Ta Prohm Temple, Angkor
Ta Prohm is where you can see trees spreading their gigantic roots over intricately carved stones. There are two main types of trees at Ta Prohm, the silk-cotton tree, Ceiba pentandra, with huge trunks, and the strangler fig Ficus gibbosa, which draps itself around other trees with its multiple grey roots.
Ta Prohm gained added fame for being featured in movies such as Tomb Raider, and for people who visit it, the feeling is that of having explored the quintessential jungle ruins.
Ta Prohm was one of Jayavarman VII's biggest construction project. A Buddhist monatery, Ta Prohm was dedicated to Jayavarman VII's mother (just as Preah Khan was dedicated to his father). The original name for Ta Prohm is Rajavihara, meaning King's Monastery.
I have visited Ta Prohm a couple of times and it never failed to delight me on each visit. It is a complex ruin and one can easily get lost within its labyrinthe passages, blocked here and there by collapsed walls and ceilings.
A stone inscription was found at Ta Prohm provides us an idea of its size and purpose. On this stele, which was only recently moved to the Conservation d'Angkor for safekeeping, we learn that Ta Prohm was a major temple. The stele recorded that 79,364 people worked at Ta Prohm. These include 18 high priests, 2740 officials, 2202 assistants, and even 615 dancers.
The property that the temple owns includes golden dishes weighing more than 500 kilograms, 35 diamonds, 40620 pearls, and other precious material. While these number may have been overblown to exaggerate the glory of Jayavarman VII, it is without doubt that Ta Prohm is impressive.
Ta Prohm consists of a series of long, low buildings, with passages and concentric galleries connecting them. An outer enclosure wall surrounds the whole complex. This mighty wall measures one kilometer in length and 0.7 kilometers in width. The road that connect Banteay Kdei with Ta Prohm still runs in between their respective outer enclosure walls.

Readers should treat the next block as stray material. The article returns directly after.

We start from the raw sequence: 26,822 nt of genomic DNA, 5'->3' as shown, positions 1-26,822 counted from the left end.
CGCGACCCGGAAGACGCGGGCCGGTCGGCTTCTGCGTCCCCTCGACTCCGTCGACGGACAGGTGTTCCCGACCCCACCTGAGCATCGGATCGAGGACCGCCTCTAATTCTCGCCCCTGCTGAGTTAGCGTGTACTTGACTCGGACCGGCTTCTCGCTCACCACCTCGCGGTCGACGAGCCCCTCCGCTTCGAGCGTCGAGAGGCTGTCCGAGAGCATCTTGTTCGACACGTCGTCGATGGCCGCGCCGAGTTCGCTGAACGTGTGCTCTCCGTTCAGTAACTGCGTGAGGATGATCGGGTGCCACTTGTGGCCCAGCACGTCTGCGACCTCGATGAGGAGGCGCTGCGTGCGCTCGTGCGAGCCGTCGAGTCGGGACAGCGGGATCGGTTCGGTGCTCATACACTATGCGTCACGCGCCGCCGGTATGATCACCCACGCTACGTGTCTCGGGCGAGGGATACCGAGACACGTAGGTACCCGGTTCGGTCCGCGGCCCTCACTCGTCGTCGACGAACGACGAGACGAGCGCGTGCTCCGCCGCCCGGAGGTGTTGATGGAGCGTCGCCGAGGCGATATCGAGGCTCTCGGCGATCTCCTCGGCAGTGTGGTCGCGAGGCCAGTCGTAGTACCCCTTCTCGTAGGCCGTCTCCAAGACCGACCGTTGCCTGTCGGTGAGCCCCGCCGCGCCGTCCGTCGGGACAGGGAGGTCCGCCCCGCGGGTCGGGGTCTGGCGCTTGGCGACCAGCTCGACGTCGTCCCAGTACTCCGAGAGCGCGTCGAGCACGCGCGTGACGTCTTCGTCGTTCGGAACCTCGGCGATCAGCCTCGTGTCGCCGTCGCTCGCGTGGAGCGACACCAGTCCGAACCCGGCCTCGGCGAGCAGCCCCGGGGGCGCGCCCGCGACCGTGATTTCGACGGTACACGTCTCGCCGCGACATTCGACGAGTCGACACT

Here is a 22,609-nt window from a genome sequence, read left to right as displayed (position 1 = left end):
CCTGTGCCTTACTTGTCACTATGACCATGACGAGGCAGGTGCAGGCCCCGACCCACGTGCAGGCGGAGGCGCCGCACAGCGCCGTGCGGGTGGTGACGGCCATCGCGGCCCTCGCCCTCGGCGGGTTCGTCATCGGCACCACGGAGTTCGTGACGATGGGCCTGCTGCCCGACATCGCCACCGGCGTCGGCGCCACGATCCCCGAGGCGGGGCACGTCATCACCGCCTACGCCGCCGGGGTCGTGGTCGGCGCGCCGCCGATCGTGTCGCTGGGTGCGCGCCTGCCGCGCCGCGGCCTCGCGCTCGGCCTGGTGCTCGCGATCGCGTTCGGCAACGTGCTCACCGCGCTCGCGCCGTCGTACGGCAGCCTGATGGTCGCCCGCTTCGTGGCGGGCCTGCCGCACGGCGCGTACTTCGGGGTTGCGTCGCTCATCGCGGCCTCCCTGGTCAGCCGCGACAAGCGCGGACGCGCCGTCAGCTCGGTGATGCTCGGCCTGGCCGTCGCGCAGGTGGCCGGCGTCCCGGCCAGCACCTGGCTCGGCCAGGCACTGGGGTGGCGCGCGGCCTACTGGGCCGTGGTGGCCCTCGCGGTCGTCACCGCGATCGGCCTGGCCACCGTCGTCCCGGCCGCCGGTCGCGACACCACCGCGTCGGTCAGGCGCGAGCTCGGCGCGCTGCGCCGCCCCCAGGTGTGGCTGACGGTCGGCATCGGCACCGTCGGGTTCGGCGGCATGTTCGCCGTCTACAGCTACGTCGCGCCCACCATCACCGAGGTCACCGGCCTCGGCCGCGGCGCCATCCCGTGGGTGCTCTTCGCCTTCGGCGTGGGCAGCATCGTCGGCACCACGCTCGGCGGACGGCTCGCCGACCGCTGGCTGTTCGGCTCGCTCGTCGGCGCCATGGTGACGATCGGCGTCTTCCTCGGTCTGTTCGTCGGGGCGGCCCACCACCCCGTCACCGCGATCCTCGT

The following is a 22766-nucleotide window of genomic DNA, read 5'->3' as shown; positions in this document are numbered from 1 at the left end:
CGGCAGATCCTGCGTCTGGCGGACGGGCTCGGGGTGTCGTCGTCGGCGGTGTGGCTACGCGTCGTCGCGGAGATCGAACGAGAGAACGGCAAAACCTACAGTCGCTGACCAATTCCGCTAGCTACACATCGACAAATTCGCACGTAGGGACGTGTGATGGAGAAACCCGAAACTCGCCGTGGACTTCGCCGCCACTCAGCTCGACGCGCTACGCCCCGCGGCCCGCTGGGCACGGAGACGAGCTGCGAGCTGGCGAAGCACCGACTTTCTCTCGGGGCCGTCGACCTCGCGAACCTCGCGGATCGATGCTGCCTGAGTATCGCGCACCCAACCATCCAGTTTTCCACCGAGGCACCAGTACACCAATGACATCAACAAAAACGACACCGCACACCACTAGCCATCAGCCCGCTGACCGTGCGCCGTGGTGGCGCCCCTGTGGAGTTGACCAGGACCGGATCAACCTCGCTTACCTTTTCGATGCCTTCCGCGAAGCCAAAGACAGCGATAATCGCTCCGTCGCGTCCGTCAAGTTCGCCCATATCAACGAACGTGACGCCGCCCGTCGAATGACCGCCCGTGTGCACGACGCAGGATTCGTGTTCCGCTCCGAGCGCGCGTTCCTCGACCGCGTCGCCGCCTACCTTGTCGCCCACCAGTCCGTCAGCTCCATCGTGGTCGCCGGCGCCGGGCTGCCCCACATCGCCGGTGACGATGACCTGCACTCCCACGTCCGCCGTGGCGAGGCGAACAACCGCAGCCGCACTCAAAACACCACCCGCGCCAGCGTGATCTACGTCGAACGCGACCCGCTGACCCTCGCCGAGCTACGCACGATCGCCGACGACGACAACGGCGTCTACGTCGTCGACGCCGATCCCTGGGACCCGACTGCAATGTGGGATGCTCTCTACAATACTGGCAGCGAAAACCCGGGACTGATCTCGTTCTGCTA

Considering the road leads to the western entrance of Ta Prohm, that's where most visitors enter it. Nevertheless, the east entrance is now also cleared, and one can also access it from there - although, as I observed, few actually do. The western entrance by comparison, now has food and souvenir stalls awaiting customers.
As Ta Prohm is built to face the east, it should by right be entered from that direction. If you have hired your own transport, it is best perhaps to be dropped at the east entrance. Tell your driver to pick you up at the west entrance.
Construction DetailsBuilt in the mid 12th to the early 13th Century
by King Jayavarman VII (reigned 1181-1220)
How to reach Ta ProhmAs Ta Prohm is one of the most popular ruins in Angkor, most tuk tuk drivers will be able to take you to it. If you're joining a packaged tour, it is most likely to be in the itinerary as well. There are two ways to reach Ta Prohm, either from the direction from Banteay Kdei, or from the direction of Angkor Thom, passing through Ta Keo.
If you're coming from Banteay Kdei, follow my direction to Banteay Kdei until you reach the T-junction between Banteay Kdei and Srah Srang. Turn left. As your journey along this road, you will have the outer enclosure wall of Banteay Kdei on your left, and after a short distance, the outer enclosure wall of Ta Prohm on your right. If you are going to Ta Prohm's east entrance, turn right into a small path that leads to the east entrance on your left. If you prefer to enter through the bigger west entrance, continue along the road until it makes a right turn at the southwest corner of the enclosure wall. Follow the road until you arrive at the west entrance gopura on the right side of the road. There are some food stalls on the clearing on the left side of the road.
If you're coming from Angkor Thom, continue along the road after passing Ta Keo. After the road makes a bend to the right/south, you arrive at the west gopura of Ta Prohm exactly 1 km later.
Ta Prohm is a major Angkor ruin that was made famous by the decision of the restorers of the École Française d'Extrême-Orient to leave as it is. Apart from the clearing of the compound and pathway for visitors to explore, and the inclusion of a wooden walkway, Ta Prohm is allowed to stand pretty much as how it was when discovered. This gives it the appearance of having leaped straight out of the pages of "Jungle Book".
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